Researchers Attribute Recent Critical Mitel VOIP Vulnerability Exploitation to the Lorenz Ransomware Group
UPDATE to June 24, 2022 FLASH UPDATE: Artic Wolf Labs researchers have recently published a report detailing, with medium confidence, that the Lorenz ransomware group has begun utilizing a critical Mitel MiVoice Voice-over-IP (VOIP) vulnerability to gain initial access into victims' phone systems and later breach their networks. The vulnerability, tracked as CVE-2022-29499, is a remote code execution (RCE) flaw that impacts the Mitel Service Application component of MiVoice Connect and was patched in April 2022. The Lorenz group, first observed in February of 2021, has recently been targeting small to medium-sized businesses located across the United States as well as in Mexico and China. Researchers observed recent activity in which Lorenz exploited this flaw to obtain a reverse shell in combination with using the Chisel tunneling tool to gain access into the victim environment. Once initial access was established, the threat group did not proceed with further activity for approximately one (1) month. After this time period, the threat actor utilized the post-exploitation tool "CrackMapExec" for credential access purposes as well as "certutil", "ipconfig", and "findstr" for network and domain enumeration purposes. Finally, Lorenz discovered credentials for two (2) privileged administrator accounts that allowed the group to move laterally throughout the victim environment and conduct exfiltration and encryption activity. What is notable about Lorenz exploiting this specific vulnerability is that “no public proof-of-concept (PoC) exploit code for this vulnerability has ever been released” as well as the fact that “there is very little known about which threat actors possess the exploit.” Adrian Korn, the manager of threat intelligence research at Artic Worf Labs, provided two (2) possibilities for this exploitation. The first possibility is that “there is an Initial Access Broker (IAB) that has exclusive access to the exploit for CVE-2022-29499”. The second possibility is that “the actors behind Lorenz have exclusive access to an exploit for CVE-2022-29499.” Mitel VOIP products are used by governments and organizations within critical industries globally and administrators must ensure that their products remain up to date. A further in-depth analysis of the Lorenz activity as well as indicators of compromise (IOCs) can be viewed in Artic Wolf's report linked below.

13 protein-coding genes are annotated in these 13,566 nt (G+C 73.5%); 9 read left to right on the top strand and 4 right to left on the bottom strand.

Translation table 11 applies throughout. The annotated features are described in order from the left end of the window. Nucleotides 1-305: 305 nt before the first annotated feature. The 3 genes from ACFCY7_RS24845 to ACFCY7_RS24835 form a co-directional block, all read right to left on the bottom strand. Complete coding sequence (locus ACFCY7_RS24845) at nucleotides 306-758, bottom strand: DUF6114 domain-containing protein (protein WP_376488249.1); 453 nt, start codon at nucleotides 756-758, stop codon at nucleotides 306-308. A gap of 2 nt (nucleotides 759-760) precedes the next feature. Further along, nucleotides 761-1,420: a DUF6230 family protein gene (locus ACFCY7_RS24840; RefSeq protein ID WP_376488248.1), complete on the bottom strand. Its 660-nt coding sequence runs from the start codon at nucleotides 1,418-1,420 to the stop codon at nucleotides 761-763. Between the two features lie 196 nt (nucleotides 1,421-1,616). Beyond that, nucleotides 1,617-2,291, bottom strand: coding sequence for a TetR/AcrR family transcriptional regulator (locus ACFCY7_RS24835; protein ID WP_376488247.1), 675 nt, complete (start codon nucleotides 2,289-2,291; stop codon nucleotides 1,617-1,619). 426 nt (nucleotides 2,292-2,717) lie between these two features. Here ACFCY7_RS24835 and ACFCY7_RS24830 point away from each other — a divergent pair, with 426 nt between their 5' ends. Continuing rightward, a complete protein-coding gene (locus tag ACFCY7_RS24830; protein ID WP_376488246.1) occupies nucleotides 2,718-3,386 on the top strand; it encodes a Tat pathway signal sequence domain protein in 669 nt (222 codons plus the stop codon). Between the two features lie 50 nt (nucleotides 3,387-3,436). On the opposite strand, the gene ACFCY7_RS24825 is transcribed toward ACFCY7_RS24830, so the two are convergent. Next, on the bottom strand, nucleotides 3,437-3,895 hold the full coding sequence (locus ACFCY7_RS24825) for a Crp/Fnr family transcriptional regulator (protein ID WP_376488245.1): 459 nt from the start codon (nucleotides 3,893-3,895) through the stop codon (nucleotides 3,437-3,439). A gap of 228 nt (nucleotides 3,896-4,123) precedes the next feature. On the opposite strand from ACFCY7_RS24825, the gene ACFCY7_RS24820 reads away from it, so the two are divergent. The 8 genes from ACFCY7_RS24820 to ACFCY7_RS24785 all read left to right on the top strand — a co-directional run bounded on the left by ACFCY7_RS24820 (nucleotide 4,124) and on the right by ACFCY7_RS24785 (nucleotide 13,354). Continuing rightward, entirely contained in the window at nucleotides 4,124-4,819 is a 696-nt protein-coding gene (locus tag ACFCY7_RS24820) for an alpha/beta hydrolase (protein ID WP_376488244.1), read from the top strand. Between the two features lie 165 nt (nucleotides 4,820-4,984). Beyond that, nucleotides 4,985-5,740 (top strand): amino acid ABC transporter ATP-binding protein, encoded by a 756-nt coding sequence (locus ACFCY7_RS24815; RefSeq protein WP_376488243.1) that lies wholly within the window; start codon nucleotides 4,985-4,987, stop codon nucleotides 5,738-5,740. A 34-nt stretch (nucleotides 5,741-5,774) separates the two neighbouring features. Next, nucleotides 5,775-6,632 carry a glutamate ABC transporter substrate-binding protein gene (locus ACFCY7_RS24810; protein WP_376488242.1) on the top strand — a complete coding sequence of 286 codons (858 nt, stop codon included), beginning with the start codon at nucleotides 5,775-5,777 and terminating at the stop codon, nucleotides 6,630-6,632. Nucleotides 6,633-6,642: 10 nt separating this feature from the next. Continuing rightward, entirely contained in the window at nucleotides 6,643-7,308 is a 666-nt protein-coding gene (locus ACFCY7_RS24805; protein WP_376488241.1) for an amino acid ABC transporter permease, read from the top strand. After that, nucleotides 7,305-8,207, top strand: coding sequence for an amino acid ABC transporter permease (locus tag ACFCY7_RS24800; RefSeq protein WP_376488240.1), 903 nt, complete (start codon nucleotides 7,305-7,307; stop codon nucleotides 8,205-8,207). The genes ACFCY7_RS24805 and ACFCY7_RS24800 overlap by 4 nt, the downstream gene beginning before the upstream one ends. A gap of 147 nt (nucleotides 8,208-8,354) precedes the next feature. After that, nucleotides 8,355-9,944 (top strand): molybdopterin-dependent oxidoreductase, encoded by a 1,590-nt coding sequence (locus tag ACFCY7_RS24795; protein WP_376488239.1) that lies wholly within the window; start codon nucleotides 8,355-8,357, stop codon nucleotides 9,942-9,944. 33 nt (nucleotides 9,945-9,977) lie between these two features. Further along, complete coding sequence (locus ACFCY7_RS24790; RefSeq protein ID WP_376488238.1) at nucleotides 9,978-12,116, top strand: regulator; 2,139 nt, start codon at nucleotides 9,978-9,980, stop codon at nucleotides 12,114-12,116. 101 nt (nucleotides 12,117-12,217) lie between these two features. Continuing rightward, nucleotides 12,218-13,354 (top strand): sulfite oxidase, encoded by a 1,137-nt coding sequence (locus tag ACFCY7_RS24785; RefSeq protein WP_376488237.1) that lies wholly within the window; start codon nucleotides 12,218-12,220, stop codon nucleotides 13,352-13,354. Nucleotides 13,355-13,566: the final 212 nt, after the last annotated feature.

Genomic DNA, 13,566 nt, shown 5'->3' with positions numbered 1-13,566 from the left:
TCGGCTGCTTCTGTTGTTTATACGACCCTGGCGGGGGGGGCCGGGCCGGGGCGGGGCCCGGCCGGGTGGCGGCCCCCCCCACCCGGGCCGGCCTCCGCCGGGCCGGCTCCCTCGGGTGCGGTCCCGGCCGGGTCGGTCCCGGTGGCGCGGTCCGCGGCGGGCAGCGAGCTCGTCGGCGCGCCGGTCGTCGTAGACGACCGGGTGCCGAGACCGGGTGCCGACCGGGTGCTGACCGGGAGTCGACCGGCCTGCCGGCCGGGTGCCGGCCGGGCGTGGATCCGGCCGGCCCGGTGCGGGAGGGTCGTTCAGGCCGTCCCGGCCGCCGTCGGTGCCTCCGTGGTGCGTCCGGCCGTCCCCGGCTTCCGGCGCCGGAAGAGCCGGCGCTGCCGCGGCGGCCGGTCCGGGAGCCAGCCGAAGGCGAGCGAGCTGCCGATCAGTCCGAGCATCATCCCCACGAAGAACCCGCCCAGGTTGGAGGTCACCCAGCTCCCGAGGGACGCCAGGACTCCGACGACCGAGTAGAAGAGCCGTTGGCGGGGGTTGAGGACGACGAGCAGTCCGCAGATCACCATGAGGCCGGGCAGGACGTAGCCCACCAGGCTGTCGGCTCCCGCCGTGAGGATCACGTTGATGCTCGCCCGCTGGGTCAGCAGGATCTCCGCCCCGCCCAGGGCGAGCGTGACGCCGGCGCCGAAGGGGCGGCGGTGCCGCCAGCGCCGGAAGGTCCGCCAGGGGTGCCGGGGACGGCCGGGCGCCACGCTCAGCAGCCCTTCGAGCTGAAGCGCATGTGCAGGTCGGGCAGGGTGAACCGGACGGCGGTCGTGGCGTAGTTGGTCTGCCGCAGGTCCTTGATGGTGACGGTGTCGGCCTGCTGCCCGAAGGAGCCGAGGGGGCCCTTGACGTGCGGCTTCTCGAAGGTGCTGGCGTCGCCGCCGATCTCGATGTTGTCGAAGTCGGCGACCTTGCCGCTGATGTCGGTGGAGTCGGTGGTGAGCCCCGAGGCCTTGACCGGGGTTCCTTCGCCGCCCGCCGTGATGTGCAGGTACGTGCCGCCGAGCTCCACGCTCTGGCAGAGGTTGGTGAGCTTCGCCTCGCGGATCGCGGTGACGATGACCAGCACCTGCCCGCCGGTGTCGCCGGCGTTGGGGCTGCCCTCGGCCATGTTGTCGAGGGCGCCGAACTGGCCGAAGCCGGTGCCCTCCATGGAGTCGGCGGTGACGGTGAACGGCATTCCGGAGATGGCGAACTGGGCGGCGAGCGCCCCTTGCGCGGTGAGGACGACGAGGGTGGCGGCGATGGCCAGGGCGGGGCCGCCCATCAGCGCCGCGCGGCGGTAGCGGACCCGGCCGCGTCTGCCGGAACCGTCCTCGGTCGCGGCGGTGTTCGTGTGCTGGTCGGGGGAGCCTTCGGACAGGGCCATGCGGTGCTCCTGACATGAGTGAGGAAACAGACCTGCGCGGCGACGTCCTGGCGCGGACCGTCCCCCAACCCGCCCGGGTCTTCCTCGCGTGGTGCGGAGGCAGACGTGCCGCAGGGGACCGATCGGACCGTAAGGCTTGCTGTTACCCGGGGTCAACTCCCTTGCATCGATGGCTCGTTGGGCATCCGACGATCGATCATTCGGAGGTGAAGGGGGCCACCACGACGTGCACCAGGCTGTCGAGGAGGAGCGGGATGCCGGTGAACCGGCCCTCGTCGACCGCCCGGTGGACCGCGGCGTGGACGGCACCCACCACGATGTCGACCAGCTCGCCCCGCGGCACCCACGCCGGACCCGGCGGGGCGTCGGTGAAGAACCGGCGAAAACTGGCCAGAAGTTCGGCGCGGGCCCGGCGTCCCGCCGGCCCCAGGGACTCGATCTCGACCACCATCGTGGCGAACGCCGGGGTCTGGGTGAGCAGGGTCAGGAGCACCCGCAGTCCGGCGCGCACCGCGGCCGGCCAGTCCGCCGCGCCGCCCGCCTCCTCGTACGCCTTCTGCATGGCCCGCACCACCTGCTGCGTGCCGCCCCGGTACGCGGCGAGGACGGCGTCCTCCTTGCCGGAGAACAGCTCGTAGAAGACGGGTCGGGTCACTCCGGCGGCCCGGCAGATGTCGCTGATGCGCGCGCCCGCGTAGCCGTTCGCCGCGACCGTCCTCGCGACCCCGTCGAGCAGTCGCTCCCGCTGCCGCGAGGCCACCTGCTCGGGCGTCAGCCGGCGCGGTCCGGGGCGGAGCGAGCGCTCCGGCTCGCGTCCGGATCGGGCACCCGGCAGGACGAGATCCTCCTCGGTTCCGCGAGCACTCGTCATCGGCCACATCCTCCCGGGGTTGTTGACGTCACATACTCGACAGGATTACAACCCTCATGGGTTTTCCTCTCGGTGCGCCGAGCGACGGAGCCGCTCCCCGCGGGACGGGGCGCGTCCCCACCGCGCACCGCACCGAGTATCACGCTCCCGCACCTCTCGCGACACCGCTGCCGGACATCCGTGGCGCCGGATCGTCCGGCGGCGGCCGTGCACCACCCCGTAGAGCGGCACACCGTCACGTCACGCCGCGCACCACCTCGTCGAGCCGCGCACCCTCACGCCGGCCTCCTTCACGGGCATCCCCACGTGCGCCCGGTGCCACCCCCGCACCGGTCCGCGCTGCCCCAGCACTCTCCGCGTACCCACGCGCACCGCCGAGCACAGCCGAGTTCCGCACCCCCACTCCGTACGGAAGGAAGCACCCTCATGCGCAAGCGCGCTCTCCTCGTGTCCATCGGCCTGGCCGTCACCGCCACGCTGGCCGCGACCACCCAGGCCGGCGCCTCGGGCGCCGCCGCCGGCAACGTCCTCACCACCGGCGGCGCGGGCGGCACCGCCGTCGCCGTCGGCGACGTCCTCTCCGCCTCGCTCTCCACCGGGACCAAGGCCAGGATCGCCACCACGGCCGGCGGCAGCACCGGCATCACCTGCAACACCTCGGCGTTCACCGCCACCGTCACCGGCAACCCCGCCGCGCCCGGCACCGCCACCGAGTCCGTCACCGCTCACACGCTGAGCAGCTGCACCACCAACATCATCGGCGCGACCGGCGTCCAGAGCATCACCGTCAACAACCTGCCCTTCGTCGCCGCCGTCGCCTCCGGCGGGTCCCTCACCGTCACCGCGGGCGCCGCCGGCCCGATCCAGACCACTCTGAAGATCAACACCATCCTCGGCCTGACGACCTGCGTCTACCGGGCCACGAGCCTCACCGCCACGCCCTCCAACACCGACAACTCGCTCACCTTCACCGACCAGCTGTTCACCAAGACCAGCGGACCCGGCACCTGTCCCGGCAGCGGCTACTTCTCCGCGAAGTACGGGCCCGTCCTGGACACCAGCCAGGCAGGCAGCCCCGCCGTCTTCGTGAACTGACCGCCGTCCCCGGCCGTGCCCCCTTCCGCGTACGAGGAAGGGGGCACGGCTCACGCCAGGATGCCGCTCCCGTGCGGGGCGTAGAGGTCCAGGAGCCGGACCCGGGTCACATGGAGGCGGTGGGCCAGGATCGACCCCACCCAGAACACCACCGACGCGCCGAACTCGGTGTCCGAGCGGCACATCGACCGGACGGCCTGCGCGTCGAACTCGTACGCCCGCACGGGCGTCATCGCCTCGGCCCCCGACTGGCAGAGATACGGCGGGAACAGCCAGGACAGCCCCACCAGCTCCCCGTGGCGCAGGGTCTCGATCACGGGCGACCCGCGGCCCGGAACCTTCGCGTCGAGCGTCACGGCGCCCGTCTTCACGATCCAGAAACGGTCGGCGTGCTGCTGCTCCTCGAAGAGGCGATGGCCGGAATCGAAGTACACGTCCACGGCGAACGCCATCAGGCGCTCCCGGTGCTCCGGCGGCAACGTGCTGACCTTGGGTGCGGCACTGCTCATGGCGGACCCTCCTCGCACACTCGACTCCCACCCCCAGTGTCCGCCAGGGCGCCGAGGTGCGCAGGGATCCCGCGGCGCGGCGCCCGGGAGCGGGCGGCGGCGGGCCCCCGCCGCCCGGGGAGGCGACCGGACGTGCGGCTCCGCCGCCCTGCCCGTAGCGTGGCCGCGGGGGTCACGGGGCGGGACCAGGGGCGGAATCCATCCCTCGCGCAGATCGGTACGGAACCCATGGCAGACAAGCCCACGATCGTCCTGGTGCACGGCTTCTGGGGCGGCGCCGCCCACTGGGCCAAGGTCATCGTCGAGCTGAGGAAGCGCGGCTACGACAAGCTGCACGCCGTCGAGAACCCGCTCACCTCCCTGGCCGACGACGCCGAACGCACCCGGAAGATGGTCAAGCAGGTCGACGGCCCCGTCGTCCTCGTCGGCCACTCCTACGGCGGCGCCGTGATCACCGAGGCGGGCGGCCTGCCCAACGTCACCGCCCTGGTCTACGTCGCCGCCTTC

Threat Actor Activity
TA453 Targets Nuclear Employees with Multi-Persona Impersonation Tactics